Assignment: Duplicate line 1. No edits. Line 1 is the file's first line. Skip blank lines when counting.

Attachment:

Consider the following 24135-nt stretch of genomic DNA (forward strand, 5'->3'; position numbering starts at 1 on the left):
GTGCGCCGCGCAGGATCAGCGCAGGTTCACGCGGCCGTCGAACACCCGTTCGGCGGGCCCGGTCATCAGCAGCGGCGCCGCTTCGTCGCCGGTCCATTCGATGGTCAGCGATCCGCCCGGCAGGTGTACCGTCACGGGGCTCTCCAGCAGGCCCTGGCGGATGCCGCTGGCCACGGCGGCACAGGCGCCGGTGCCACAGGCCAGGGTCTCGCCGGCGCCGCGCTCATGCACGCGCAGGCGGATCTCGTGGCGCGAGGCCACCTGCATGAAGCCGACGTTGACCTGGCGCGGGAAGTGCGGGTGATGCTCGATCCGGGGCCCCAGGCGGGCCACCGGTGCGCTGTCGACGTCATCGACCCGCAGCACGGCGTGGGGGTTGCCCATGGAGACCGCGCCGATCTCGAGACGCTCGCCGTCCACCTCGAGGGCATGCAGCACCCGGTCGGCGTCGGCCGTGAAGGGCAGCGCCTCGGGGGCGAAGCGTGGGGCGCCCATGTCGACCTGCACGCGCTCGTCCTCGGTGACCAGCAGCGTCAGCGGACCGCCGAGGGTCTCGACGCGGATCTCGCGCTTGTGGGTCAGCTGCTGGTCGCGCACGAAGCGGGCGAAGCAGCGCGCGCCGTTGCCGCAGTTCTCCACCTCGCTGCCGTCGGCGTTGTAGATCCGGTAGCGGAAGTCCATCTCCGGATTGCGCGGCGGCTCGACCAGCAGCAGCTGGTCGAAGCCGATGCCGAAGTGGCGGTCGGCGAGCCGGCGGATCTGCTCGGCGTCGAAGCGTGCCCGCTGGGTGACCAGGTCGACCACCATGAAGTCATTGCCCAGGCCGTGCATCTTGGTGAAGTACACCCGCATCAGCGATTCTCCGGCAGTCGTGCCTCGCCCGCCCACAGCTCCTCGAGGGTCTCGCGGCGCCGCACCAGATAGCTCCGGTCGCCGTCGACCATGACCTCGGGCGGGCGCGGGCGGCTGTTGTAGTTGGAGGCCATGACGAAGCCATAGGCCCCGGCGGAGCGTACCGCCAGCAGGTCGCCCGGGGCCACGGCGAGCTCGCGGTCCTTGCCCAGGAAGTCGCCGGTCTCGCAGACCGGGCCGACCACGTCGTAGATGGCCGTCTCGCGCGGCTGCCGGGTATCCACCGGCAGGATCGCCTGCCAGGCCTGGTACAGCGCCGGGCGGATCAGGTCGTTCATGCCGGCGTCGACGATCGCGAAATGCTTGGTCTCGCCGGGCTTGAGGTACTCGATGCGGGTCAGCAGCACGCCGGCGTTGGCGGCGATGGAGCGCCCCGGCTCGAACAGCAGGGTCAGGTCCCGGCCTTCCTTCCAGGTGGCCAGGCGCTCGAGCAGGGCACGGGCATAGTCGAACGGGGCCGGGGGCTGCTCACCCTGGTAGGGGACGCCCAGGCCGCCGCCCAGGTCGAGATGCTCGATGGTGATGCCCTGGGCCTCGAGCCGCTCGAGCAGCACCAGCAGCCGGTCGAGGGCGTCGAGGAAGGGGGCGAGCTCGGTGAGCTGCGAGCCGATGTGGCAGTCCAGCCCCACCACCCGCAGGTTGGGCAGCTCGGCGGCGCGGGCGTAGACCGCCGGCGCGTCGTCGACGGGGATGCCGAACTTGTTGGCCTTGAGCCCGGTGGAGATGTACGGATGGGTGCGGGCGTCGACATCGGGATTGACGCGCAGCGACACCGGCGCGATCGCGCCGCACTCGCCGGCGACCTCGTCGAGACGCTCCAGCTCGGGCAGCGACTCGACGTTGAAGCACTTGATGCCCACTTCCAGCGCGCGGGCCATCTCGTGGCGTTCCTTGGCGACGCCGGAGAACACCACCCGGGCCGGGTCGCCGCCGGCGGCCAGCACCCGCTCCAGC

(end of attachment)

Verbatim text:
Consider the following 24135-nt stretch of genomic DNA (forward strand, 5'->3'; position numbering starts at 1 on the left):